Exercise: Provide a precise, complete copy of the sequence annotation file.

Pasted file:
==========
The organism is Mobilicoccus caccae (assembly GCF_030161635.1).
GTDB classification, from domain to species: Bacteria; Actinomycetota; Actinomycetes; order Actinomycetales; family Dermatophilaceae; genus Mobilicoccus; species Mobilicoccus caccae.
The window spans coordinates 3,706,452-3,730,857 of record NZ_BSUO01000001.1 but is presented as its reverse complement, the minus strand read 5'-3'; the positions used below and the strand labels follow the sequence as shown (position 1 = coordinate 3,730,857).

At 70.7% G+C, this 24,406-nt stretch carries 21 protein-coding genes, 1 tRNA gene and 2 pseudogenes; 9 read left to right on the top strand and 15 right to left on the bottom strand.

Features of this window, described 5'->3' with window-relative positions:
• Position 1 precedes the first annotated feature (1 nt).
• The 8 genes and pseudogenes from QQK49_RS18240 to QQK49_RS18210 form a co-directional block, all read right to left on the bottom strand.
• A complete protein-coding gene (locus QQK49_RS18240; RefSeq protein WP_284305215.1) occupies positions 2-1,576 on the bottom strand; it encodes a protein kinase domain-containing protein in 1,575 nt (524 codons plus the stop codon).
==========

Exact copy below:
The organism is Mobilicoccus caccae (assembly GCF_030161635.1).
GTDB classification, from domain to species: Bacteria; Actinomycetota; Actinomycetes; order Actinomycetales; family Dermatophilaceae; genus Mobilicoccus; species Mobilicoccus caccae.
The window spans coordinates 3,706,452-3,730,857 of record NZ_BSUO01000001.1 but is presented as its reverse complement, the minus strand read 5'-3'; the positions used below and the strand labels follow the sequence as shown (position 1 = coordinate 3,730,857).

At 70.7% G+C, this 24,406-nt stretch carries 21 protein-coding genes, 1 tRNA gene and 2 pseudogenes; 9 read left to right on the top strand and 15 right to left on the bottom strand.

Features of this window, described 5'->3' with window-relative positions:
• Position 1 precedes the first annotated feature (1 nt).
• The 8 genes and pseudogenes from QQK49_RS18240 to QQK49_RS18210 form a co-directional block, all read right to left on the bottom strand.
• A complete protein-coding gene (locus QQK49_RS18240; RefSeq protein WP_284305215.1) occupies positions 2-1,576 on the bottom strand; it encodes a protein kinase domain-containing protein in 1,575 nt (524 codons plus the stop codon).